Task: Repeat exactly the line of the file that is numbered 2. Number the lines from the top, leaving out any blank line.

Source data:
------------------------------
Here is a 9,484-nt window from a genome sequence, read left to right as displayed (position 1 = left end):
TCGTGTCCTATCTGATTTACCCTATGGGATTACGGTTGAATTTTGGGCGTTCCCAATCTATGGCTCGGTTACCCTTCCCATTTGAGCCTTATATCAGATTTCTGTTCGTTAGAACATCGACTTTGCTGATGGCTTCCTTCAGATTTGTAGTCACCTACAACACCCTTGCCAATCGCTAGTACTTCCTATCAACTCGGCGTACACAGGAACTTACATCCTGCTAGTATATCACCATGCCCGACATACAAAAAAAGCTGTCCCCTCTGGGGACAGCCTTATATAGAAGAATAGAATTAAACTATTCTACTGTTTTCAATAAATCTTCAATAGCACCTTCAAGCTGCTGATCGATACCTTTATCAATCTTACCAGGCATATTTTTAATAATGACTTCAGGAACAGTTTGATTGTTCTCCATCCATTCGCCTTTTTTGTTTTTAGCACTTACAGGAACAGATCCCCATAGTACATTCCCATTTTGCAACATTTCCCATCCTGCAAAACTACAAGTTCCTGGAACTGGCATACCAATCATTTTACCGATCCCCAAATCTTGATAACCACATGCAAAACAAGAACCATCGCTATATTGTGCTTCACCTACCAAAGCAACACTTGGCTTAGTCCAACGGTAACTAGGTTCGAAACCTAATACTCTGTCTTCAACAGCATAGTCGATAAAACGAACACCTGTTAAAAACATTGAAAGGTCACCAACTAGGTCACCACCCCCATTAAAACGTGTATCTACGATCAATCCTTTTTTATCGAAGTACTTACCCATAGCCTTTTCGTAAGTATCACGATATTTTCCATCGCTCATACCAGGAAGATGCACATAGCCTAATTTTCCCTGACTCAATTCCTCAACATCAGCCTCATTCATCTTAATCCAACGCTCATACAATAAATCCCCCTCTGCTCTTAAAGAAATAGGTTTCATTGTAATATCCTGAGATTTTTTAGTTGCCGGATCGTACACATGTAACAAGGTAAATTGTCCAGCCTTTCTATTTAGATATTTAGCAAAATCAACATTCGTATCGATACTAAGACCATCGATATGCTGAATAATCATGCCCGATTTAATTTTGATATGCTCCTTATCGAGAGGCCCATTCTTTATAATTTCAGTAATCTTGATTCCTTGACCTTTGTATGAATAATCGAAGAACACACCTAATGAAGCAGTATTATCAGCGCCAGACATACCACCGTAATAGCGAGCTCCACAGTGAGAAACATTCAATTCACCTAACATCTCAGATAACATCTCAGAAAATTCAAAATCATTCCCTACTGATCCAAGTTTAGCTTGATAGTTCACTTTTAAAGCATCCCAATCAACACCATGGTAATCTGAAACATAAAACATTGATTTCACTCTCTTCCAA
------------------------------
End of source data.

TCGTGTCCTATCTGATTTACCCTATGGGATTACGGTTGAATTTTGGGCGTTCCCAATCTATGGCTCGGTTACCCTTCCCATTTGAGCCTTATATCAGATTTCTGTTCGTTAGAACATCGACTTTGCTGATGGCTTCCTTCAGATTTGTAGTCACCTACAACACCCTTGCCAATCGCTAGTACTTCCTATCAACTCGGCGTACACAGGAACTTACATCCTGCTAGTATATCACCATGCCCGACATACAAAAAAAGCTGTCCCCTCTGGGGACAGCCTTATATAGAAGAATAGAATTAAACTATTCTACTGTTTTCAATAAATCTTCAATAGCACCTTCAAGCTGCTGATCGATACCTTTATCAATCTTACCAGGCATATTTTTAATAATGACTTCAGGAACAGTTTGATTGTTCTCCATCCATTCGCCTTTTTTGTTTTTAGCACTTACAGGAACAGATCCCCATAGTACATTCCCATTTTGCAACATTTCCCATCCTGCAAAACTACAAGTTCCTGGAACTGGCATACCAATCATTTTACCGATCCCCAAATCTTGATAACCACATGCAAAACAAGAACCATCGCTATATTGTGCTTCACCTACCAAAGCAACACTTGGCTTAGTCCAACGGTAACTAGGTTCGAAACCTAATACTCTGTCTTCAACAGCATAGTCGATAAAACGAACACCTGTTAAAAACATTGAAAGGTCACCAACTAGGTCACCACCCCCATTAAAACGTGTATCTACGATCAATCCTTTTTTATCGAAGTACTTACCCATAGCCTTTTCGTAAGTATCACGATATTTTCCATCGCTCATACCAGGAAGATGCACATAGCCTAATTTTCCCTGACTCAATTCCTCAACATCAGCCTCATTCATCTTAATCCAACGCTCATACAATAAATCCCCCTCTGCTCTTAAAGAAATAGGTTTCATTGTAATATCCTGAGATTTTTTAGTTGCCGGATCGTACACATGTAACAAGGTAAATTGTCCAGCCTTTCTATTTAGATATTTAGCAAAATCAACATTCGTATCGATACTAAGACCATCGATATGCTGAATAATCATGCCCGATTTAATTTTGATATGCTCCTTATCGAGAGGCCCATTCTTTATAATTTCAGTAATCTTGATTCCTTGACCTTTGTATGAATAATCGAAGAACACACCTAATGAAGCAGTATTATCAGCGCCAGACATACCACCGTAATAGCGAGCTCCACAGTGAGAAACATTCAATTCACCTAACATCTCAGATAACATCTCAGAAAATTCAAAATCATTCCCTACTGATCCAAGTTTAGCTTGATAGTTCACTTTTAAAGCATCCCAATCAACACCATGGTAATCTGAAACATAAAACATTGATTTCACTCTCTTCCAA